Hair loss is something that will affect almost all men and many women throughout their lifetime. Hair loss can be the natural result of ageing, a sign of an underlying medical condition, genetic, due to severe stress or as a side effect of medication.
Can you reverse hair loss?
The most common form of hair loss is male pattern hair loss, (or androgenic alopecia) which affects around 10 million men in the UK. Male pattern hair loss is a genetic condition passed on from parents to their children, and occurs in men who are hypersensitive to the sex hormone DHT (dihydrotestosterone). DHT is found near the top of the scalp and is thought to cause the hair follicles to shrink until they cannot produce any more hair.
At the moment, it’s not possible to reverse a man’s hypersensitivity to DHT but there are some treatments available that can be used to block the production of the enzyme that turns testosterone into DHT in the first place. This reduces the overall levels of DHT in the body and can help restore normal hair growth.
Which treatments are available?
There are various different treatments for hair loss.
Propecia is taken in tablet form and contains the active ingredient finasteride. Propecia treatment will only affect hair on the scalp and works by blocking the creation of DHT, which is thought to shrink hair follicles and cause hair loss. By lowering the levels of DHT in the body, Propecia can stop and even reverse hair loss by restoring normal hair growth. Propecia has been shown to decrease hair loss and increase regrowth in 90% men.
Propecia is a branded medication but you can also buy Finasteride in tablet form that works in the same way. Neither Propecia nor Finasteride tablets should be handled or used by women or children.
Minoxidil can be used by both men and women experiencing hair loss and comes as a cream or foam, which should be massaged into the scalp. It works by increasing blood flow to the hair follicles on the scalp and has been proven to reduce hair loss, but the hair that grows back will be weaker than the rest of their hair.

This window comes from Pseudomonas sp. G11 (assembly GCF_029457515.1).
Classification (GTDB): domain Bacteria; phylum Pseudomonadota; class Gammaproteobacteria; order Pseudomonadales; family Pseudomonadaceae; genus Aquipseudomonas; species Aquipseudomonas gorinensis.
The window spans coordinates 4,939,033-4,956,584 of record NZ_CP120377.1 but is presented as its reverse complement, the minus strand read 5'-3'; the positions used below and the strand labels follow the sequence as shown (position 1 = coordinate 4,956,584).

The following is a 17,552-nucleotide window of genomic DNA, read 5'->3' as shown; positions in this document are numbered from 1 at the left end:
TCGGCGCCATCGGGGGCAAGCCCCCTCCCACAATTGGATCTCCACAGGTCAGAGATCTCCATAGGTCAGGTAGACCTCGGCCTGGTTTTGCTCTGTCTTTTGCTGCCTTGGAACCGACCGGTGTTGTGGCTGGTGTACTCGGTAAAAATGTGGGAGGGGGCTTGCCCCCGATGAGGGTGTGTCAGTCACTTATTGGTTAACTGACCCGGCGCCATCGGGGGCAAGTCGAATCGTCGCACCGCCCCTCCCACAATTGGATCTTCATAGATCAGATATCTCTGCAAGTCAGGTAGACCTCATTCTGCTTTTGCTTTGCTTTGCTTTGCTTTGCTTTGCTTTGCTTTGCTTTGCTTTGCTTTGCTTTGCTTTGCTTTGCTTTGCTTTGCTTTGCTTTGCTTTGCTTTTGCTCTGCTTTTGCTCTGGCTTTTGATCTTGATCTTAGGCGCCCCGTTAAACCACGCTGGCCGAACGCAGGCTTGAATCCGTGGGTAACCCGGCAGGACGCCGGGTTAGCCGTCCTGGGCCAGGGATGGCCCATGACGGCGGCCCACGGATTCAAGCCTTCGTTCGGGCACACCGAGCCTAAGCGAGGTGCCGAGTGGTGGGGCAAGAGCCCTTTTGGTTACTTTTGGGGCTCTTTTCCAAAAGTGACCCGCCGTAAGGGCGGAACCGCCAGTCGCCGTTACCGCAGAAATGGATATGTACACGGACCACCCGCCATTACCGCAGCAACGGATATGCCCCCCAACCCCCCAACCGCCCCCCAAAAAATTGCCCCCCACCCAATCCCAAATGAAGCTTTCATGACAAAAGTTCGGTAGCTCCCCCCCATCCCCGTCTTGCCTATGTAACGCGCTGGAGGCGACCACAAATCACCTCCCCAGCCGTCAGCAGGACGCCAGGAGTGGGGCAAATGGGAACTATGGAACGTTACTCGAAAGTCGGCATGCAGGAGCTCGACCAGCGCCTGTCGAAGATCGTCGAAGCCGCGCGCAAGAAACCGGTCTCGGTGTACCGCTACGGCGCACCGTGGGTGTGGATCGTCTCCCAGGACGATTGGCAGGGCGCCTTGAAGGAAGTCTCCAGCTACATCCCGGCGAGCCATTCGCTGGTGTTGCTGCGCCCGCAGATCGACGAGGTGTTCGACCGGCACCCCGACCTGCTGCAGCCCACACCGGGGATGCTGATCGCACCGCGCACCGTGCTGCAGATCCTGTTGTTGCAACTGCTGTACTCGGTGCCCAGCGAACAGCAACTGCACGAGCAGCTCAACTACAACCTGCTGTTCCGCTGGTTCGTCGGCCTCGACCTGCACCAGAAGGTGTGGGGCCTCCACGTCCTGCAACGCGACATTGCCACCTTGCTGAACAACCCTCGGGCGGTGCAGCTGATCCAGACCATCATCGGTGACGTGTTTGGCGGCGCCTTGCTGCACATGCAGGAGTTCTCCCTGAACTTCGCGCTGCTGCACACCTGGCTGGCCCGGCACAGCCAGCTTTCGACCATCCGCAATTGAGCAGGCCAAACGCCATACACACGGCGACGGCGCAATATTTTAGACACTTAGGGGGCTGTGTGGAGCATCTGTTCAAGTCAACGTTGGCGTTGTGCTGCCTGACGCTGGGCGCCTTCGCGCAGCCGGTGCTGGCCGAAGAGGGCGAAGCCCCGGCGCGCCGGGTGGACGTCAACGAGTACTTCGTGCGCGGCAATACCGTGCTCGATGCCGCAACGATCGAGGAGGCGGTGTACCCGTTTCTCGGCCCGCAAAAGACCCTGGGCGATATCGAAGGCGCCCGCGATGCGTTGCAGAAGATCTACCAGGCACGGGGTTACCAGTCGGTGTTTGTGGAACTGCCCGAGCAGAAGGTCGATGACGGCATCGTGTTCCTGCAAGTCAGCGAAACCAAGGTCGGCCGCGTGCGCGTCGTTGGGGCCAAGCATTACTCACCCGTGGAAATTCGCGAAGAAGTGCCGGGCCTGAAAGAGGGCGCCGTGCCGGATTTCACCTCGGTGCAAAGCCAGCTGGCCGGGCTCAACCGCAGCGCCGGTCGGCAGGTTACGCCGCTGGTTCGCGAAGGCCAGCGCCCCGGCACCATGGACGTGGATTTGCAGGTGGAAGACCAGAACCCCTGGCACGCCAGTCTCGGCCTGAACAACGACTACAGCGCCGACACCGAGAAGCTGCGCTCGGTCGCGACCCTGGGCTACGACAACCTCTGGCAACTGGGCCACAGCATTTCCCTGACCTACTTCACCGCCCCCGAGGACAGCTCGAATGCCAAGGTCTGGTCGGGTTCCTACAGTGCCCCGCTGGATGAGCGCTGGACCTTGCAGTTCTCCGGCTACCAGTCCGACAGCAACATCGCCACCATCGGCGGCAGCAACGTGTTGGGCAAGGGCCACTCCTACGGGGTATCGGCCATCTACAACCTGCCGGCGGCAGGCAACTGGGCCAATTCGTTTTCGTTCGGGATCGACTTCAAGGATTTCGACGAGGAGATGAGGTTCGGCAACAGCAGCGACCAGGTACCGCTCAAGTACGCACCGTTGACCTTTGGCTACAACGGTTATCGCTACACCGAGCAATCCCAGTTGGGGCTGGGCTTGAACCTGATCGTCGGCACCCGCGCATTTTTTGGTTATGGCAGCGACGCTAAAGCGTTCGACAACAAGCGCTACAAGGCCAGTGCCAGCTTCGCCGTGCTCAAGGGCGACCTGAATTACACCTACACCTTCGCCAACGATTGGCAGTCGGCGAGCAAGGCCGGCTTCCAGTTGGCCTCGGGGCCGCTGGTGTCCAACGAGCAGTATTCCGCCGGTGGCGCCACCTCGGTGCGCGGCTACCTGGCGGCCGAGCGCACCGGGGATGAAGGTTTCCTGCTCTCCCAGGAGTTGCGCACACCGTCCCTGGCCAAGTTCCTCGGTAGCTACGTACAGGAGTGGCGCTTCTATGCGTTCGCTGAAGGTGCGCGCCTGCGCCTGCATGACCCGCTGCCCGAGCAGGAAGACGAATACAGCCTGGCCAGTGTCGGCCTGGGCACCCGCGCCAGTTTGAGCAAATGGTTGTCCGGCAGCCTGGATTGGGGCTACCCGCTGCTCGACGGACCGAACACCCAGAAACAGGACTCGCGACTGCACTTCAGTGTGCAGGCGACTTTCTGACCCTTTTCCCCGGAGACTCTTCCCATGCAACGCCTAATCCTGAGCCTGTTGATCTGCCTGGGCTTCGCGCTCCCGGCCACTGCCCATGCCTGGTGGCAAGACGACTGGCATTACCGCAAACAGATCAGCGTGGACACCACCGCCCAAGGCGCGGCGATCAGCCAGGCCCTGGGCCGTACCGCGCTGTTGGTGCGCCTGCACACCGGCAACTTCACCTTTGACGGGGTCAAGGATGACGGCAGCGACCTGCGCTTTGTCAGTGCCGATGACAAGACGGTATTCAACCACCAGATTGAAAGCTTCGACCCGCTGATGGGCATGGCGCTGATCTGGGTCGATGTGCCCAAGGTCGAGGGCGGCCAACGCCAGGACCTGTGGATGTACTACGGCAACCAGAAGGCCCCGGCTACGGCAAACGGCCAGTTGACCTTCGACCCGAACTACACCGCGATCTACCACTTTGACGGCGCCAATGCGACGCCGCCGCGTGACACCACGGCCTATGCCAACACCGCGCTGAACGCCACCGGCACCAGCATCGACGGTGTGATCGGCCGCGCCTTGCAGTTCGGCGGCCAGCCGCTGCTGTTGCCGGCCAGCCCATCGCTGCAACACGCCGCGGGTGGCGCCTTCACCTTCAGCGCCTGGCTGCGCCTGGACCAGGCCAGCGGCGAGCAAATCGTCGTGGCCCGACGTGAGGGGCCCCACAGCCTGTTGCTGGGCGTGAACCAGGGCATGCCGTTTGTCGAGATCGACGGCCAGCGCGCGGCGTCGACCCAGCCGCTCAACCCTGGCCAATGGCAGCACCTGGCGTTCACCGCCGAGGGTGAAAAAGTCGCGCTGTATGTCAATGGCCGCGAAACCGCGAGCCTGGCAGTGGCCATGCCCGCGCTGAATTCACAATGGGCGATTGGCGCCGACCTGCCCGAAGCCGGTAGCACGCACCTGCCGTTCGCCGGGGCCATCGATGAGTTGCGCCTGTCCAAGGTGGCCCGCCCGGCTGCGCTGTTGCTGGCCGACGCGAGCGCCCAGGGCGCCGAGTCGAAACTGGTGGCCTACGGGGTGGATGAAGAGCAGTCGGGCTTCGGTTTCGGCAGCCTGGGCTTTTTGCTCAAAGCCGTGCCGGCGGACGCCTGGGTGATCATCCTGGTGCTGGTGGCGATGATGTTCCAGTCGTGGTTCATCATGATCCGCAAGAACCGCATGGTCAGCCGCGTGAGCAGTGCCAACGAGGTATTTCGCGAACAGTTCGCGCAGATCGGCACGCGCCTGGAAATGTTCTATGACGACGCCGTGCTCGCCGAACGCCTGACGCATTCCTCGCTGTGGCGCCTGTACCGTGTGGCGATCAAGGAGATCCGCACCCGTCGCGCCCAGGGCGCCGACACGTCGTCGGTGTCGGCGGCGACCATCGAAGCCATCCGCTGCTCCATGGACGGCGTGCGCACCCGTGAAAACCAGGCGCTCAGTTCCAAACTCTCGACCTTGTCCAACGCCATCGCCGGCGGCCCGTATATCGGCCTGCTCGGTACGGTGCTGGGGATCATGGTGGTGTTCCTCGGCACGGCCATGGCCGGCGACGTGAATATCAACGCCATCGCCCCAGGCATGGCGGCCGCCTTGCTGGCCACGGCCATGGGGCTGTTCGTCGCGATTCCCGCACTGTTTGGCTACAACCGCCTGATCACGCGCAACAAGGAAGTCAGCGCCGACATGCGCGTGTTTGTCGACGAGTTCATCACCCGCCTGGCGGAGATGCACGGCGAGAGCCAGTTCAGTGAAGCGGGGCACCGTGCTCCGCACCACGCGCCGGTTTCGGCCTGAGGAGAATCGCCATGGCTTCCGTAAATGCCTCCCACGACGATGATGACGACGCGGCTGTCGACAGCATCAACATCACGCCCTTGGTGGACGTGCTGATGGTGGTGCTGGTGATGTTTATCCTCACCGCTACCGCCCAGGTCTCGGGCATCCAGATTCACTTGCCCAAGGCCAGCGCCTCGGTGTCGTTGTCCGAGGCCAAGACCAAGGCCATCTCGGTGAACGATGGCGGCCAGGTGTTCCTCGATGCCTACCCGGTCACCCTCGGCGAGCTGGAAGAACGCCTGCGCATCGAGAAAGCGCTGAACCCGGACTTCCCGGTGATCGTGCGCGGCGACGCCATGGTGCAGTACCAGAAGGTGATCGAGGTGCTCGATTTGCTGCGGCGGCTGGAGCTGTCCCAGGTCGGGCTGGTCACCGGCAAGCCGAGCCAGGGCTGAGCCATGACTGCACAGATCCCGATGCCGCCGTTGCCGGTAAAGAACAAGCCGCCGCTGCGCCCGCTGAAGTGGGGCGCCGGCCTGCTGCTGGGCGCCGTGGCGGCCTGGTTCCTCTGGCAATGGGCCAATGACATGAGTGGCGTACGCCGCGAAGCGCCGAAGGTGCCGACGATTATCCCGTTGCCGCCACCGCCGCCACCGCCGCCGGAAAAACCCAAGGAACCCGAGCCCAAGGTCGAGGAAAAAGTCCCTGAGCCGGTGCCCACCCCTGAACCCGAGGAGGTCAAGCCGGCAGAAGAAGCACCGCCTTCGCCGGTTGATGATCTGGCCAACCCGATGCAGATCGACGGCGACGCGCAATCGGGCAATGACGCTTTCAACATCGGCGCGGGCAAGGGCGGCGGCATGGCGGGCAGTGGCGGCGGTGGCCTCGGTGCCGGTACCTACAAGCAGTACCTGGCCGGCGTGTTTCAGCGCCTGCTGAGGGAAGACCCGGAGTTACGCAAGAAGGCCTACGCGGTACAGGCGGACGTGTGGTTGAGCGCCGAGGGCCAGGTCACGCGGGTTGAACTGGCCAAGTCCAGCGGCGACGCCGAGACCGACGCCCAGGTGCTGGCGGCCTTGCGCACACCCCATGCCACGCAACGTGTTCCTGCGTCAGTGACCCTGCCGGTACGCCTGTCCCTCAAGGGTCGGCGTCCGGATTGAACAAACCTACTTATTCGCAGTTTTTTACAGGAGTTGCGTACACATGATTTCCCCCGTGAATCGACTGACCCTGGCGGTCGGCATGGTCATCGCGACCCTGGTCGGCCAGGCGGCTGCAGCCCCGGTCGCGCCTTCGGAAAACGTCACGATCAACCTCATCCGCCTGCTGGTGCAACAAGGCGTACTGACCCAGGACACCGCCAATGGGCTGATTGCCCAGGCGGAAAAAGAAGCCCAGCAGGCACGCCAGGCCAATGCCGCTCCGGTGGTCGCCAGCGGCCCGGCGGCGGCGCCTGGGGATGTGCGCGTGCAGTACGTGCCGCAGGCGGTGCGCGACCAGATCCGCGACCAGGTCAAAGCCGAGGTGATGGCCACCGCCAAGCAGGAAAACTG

How much hair loss is normal?
One of the biggest myths about hair loss is that losing hair every day means you must be going bald: even people who aren’t affected by permanent hair loss will lose quite a lot of hair daily. As a rule, it is totally normal to lose around 100 hairs a day and these will usually grow back.
However, if you are losing significantly more than this and there is little regrowth then it is likely that you have pattern hair loss. If you lose lots of hair suddenly or over a short period of time, you should consult your GP immediately, as this could be the sign of an underlying medical condition.
The hair growth cycle
Your hair follows a specific cycle of growth with three distinct phases that all occur randomly and can be happening simultaneously for different hairs on your head: the anagen, catagen and telogen phases. Each phase has certain characteristics that will determine the length of individual hairs.
The anagen phase is the active phase of the hair growth cycle. Most of the hair on your scalp will be in this phase. During the anagen phase, hair grows at a rate of about 1cm every 30 days. The hair on your scalp will stay in this active phase for between 2 and 6 years.
The catagen phase is the transitional stage that lasts for about 2-3 weeks. About 3% of the hair on your scalp is in this phase at any one time.
The telogen phase is the resting phase and lasts for about 100 days for scalp hair and longer for hairs on the rest of your body. About 6-8% of the hairs on your head will be in this phase.
Because each of these phases can happen simultaneously, it means that one set of hairs could be in the anagen phase, whilst another set of hairs on the other side of the scalp are in the catagen or telogen phase and growing at a completely different rate.